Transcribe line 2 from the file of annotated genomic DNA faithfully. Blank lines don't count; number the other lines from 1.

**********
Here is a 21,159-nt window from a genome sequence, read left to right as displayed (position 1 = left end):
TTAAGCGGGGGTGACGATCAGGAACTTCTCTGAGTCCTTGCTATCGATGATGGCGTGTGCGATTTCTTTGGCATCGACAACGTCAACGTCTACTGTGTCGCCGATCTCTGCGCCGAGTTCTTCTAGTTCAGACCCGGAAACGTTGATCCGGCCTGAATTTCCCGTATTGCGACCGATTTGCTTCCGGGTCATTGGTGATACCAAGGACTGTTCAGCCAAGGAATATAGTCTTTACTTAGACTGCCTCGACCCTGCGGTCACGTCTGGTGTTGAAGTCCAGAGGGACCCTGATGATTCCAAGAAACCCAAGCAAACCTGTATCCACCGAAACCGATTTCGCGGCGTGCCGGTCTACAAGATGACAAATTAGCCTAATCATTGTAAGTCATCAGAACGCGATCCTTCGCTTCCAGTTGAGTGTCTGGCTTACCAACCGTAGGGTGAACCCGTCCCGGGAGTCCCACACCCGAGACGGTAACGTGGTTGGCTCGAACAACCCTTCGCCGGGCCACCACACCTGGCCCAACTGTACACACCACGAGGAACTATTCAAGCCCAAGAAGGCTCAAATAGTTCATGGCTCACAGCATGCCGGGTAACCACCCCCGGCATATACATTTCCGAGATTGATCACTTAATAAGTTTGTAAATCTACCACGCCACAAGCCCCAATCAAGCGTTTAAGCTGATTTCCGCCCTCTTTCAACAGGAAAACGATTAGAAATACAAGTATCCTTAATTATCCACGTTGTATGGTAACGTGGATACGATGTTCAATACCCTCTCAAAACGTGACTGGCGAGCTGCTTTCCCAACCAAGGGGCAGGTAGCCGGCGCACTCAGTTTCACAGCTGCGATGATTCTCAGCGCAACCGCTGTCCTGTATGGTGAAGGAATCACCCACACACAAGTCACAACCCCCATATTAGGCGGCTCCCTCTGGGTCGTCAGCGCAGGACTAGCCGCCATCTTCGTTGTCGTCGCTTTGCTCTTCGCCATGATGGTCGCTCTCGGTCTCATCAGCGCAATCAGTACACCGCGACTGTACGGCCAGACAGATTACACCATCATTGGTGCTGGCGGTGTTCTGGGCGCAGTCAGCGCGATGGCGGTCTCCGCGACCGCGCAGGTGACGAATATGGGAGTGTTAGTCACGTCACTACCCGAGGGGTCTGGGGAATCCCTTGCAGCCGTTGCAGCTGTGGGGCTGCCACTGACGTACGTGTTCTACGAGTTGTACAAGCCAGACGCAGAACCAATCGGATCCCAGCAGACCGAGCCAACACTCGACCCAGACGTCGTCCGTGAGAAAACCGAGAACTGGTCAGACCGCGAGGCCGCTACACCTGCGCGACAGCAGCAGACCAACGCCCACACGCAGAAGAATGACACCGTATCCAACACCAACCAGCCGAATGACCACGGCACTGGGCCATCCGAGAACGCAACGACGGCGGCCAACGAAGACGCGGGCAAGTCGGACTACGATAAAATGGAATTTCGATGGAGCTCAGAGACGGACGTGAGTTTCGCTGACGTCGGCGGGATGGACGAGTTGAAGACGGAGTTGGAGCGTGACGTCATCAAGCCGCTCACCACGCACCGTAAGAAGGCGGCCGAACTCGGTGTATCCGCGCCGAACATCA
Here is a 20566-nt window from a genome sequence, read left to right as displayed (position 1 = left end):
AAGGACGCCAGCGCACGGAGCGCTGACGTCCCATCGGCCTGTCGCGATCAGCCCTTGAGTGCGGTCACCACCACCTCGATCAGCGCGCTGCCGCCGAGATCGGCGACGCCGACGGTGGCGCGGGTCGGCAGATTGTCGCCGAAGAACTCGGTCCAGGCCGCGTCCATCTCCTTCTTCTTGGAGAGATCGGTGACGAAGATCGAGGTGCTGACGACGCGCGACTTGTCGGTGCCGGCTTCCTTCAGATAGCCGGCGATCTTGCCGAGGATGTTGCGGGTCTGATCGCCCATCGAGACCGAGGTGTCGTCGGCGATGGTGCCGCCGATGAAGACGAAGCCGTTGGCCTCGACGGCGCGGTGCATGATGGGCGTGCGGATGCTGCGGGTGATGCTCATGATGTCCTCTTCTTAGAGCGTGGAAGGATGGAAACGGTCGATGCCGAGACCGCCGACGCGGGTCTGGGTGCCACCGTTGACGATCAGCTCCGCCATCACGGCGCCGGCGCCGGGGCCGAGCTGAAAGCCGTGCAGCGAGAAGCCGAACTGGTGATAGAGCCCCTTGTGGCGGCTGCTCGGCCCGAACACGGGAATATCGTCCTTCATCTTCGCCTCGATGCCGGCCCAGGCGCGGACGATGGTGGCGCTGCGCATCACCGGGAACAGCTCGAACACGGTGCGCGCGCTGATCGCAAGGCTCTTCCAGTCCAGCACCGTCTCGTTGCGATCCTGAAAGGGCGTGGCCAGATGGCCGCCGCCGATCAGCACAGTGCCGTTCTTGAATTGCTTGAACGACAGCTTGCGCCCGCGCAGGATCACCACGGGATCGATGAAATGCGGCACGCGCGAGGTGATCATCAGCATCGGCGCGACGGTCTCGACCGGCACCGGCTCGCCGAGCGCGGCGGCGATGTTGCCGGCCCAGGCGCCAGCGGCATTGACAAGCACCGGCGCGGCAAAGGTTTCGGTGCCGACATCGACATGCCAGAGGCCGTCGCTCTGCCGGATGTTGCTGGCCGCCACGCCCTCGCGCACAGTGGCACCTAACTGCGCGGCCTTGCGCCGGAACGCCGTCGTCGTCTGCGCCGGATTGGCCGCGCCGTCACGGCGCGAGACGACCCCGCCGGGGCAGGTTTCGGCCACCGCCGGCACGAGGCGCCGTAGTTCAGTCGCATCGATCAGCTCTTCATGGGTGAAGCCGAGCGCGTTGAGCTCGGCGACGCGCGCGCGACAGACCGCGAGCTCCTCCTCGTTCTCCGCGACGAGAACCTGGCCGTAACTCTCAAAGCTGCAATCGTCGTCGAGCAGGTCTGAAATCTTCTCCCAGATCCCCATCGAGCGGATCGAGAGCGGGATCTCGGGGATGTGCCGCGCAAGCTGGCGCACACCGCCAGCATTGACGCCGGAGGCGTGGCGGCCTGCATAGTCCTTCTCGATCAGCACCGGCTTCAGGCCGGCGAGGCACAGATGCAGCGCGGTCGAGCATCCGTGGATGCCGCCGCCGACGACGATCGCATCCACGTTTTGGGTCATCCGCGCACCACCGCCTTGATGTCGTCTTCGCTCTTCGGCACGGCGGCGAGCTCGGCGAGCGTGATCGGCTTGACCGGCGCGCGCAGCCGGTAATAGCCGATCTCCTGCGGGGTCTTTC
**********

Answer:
TTAAGCGGGGGTGACGATCAGGAACTTCTCTGAGTCCTTGCTATCGATGATGGCGTGTGCGATTTCTTTGGCATCGACAACGTCAACGTCTACTGTGTCGCCGATCTCTGCGCCGAGTTCTTCTAGTTCAGACCCGGAAACGTTGATCCGGCCTGAATTTCCCGTATTGCGACCGATTTGCTTCCGGGTCATTGGTGATACCAAGGACTGTTCAGCCAAGGAATATAGTCTTTACTTAGACTGCCTCGACCCTGCGGTCACGTCTGGTGTTGAAGTCCAGAGGGACCCTGATGATTCCAAGAAACCCAAGCAAACCTGTATCCACCGAAACCGATTTCGCGGCGTGCCGGTCTACAAGATGACAAATTAGCCTAATCATTGTAAGTCATCAGAACGCGATCCTTCGCTTCCAGTTGAGTGTCTGGCTTACCAACCGTAGGGTGAACCCGTCCCGGGAGTCCCACACCCGAGACGGTAACGTGGTTGGCTCGAACAACCCTTCGCCGGGCCACCACACCTGGCCCAACTGTACACACCACGAGGAACTATTCAAGCCCAAGAAGGCTCAAATAGTTCATGGCTCACAGCATGCCGGGTAACCACCCCCGGCATATACATTTCCGAGATTGATCACTTAATAAGTTTGTAAATCTACCACGCCACAAGCCCCAATCAAGCGTTTAAGCTGATTTCCGCCCTCTTTCAACAGGAAAACGATTAGAAATACAAGTATCCTTAATTATCCACGTTGTATGGTAACGTGGATACGATGTTCAATACCCTCTCAAAACGTGACTGGCGAGCTGCTTTCCCAACCAAGGGGCAGGTAGCCGGCGCACTCAGTTTCACAGCTGCGATGATTCTCAGCGCAACCGCTGTCCTGTATGGTGAAGGAATCACCCACACACAAGTCACAACCCCCATATTAGGCGGCTCCCTCTGGGTCGTCAGCGCAGGACTAGCCGCCATCTTCGTTGTCGTCGCTTTGCTCTTCGCCATGATGGTCGCTCTCGGTCTCATCAGCGCAATCAGTACACCGCGACTGTACGGCCAGACAGATTACACCATCATTGGTGCTGGCGGTGTTCTGGGCGCAGTCAGCGCGATGGCGGTCTCCGCGACCGCGCAGGTGACGAATATGGGAGTGTTAGTCACGTCACTACCCGAGGGGTCTGGGGAATCCCTTGCAGCCGTTGCAGCTGTGGGGCTGCCACTGACGTACGTGTTCTACGAGTTGTACAAGCCAGACGCAGAACCAATCGGATCCCAGCAGACCGAGCCAACACTCGACCCAGACGTCGTCCGTGAGAAAACCGAGAACTGGTCAGACCGCGAGGCCGCTACACCTGCGCGACAGCAGCAGACCAACGCCCACACGCAGAAGAATGACACCGTATCCAACACCAACCAGCCGAATGACCACGGCACTGGGCCATCCGAGAACGCAACGACGGCGGCCAACGAAGACGCGGGCAAGTCGGACTACGATAAAATGGAATTTCGATGGAGCTCAGAGACGGACGTGAGTTTCGCTGACGTCGGCGGGATGGACGAGTTGAAGACGGAGTTGGAGCGTGACGTCATCAAGCCGCTCACCACGCACCGTAAGAAGGCGGCCGAACTCGGTGTATCCGCGCCGAACATCA